Finally, Vikings Might Have Found Their Coveted WR3
Did you know the Vikings would waltz out of Week 1 at Cincinnati with a trustworthy kicker and a bonafide WR3 — all while losing a game to the Bengals?
That’s the paradox of the NFL on full display as early as Week 1. The Vikings effectuated deadly miscues throughout its 2021 maiden-voyage contest but did draw some silver linings from the matchup.
In the 27-24 loss to Cincinnati, a kicker emerged. Greg Joseph nailed a game-tying 53-yard field goal as regulation expired, sending the rollercoaster game into overtime. On the whole, Minnesotans did not expect Joseph to connect – he missed everything longer than 50 yards during the preseason – but he did this time when it mattered. And the distance was impressive. For at least one week, the typical kicker anxieties by Vikings fans are relaxed.
Then, K.J. Osborn, a second-year wideout from the University of Miami, made the best of his first offensive opportunity. Osborn nabbed seven receptions for 76 yards and a crucial third-down conversion at Cincinnati. Most onlookers to the box score would opine something like, “The WR3 had 76 yards. Who cares?”
The spirit of that question is valid. The statline is not divine. But for the Vikings, that production is pretty damn godly.
Since the departure of Jarius Wright from the franchise after the 2017 season, Minnesota has not nominated a consistent WR3 for duty. First, it was the yearning for Laquon Treadwell to produce. He didn’t. After him, the hodgepodge consisted of Bisi Johnson and Chad Beebe auditioning for the gig. Neither panned out like a real WR3.
So, the Vikings settled for lackluster WR3 performance amid the last three years, instead passing the ball to Dalvin Cook and a second tight end. That’s not normal. Most NFL teams have a WR3 who can accumulate chunk yards, move the sticks, and score a few touchdowns.
Versus Cincinnati, Minnesota was more normal in getting three wide receivers the football. Yes, that was likely aided by the absence of Irv Smith Jr., who will not play in 2021 because of a meniscus tear.
More importantly, Osborn did not feel like a makeshift solution. He was a playmaking personality in charge of more than catching the football and falling to the ground. Osborn was the centerpiece of trickery (the Justin Jefferson pass), and he spurted to a first down on the aforementioned clutch third-down play. Quarterback Kirk Cousins evidently trusted the former Hurricane – he targeted him nine times, the same number allotted to Jefferson.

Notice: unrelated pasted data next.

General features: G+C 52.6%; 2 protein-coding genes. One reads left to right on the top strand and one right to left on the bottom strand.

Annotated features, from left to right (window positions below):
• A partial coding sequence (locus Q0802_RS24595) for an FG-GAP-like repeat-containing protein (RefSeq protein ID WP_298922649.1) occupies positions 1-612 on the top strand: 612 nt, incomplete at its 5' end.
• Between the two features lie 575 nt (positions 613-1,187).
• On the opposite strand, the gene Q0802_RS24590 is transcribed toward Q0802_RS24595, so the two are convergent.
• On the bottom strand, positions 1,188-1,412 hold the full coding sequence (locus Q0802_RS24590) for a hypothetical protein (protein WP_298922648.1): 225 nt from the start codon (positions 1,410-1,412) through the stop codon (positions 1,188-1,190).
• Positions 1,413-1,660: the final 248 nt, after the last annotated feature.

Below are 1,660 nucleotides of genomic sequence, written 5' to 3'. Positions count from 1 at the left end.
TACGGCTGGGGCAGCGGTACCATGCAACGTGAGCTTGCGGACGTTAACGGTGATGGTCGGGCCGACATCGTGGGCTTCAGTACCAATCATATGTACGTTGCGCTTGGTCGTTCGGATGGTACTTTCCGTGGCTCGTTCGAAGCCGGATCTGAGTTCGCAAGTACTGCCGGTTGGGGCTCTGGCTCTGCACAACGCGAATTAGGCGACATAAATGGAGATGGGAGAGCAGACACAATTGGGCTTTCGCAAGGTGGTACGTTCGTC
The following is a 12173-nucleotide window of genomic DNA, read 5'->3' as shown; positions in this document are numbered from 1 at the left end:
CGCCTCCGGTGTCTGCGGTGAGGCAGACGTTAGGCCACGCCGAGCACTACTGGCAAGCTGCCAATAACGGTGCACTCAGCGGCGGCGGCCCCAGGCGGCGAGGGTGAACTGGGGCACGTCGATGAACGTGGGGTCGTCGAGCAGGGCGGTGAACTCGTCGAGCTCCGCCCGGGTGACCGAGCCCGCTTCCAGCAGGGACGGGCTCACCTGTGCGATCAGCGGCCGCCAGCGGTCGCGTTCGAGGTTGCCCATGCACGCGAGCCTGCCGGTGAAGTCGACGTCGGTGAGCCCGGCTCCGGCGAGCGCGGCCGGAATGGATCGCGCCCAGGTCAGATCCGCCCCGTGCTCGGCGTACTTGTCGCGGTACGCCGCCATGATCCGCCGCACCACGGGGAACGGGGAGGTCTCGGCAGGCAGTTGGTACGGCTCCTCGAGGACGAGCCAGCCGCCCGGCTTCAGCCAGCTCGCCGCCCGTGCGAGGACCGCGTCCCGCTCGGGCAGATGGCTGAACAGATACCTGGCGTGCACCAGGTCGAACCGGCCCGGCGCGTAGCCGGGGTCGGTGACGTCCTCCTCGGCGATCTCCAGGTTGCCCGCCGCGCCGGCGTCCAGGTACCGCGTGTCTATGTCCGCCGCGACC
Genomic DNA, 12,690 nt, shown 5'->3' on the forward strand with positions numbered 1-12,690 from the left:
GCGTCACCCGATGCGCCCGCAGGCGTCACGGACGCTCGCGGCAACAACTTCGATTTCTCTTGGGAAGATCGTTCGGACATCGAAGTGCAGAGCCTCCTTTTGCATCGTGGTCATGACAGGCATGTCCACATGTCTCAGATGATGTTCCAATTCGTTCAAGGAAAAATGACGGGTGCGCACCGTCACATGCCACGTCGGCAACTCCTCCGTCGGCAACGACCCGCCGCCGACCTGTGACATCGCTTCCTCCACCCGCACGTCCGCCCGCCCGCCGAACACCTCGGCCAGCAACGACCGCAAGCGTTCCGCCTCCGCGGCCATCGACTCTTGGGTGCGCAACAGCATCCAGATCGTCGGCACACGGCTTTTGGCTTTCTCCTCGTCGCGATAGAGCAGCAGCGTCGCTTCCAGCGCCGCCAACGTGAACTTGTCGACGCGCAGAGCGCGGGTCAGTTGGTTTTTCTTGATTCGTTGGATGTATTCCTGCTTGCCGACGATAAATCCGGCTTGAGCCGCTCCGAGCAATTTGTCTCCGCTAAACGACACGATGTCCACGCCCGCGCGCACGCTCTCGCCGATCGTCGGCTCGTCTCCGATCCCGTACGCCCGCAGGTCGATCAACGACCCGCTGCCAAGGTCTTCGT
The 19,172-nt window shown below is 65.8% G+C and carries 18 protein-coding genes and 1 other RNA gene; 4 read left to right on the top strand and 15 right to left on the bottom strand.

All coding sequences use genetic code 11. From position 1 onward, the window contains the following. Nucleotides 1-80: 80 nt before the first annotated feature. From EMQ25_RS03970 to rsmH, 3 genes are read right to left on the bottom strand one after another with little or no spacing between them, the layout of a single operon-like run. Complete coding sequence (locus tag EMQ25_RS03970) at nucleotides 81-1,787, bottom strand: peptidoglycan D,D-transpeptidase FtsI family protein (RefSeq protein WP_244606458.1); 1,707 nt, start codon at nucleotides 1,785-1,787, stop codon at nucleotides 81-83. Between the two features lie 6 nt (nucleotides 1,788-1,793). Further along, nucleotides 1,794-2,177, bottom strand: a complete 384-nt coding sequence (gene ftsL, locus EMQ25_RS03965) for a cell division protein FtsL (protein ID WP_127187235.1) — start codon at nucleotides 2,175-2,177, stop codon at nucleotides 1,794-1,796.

Here’s a stat which a) portrays the grim production behind Adam Thielen, Stefon Diggs, and Jefferson in the last six years b) illustrates Osborn’s rapid contribution to the offense:
Most Receiving Yards by WR,
Not Named Diggs, Thielen, Jefferson,
Vikings in a Single Game,
1. Mike Wallace, 83 (2015)
2. K.J. Osborn, 76 (2021)
3. Bisi Johnson, 74 (2020)
4. Charles Johnson, 70 (2016)
5. Jarius Wright, 69 (2015)
— Dustin Baker (@DustBaker) September 13, 2021
Osborn has a reasonable chance to deconstruct – or at least diversify – the Vikings top-heaviness in the wide receiver room. The national perception of the Vikings receiving corps right now is, “Jefferson, Thielen, and nobodies.” Osborn wasn’t a nobody yesterday – he showed up in vital spots.
And kudos to the young pass-catcher. Quite frankly, Minnesota used Osborn to the tune of absolute nothingness during the pandemic season. He allegedly was not ready. Instead, he bungled a few punt returns. That’s what his reputation entailed after Year One – a punt fumbler whose name would surface in 2021 for roster cut day.
Suddenly, he’s the Vikings WR3 by a longshot. His tale is a testament to hard work, the change an offseason can bring, and the avoidance of writing off rookies after a single year. Not everybody is Justin Jefferson or Justin Herbert right away.
Now, Osborn has to prove the acceptance of the WR3 job offer was more than a one-game outlier. And he’ll get that chance on Sunday in Arizona.
Dustin Baker is a political scientist who graduated from the University of Minnesota in 2007. He hosts a podcast with Bryant McKinnie, which airs every Wednesday with Raun Sawh and Sally from Minneapolis. His Viking fandom dates back to 1996. Listed guilty pleasures: Peanut Butter Ice Cream, ‘The Sopranos,’ and The Doors (the band).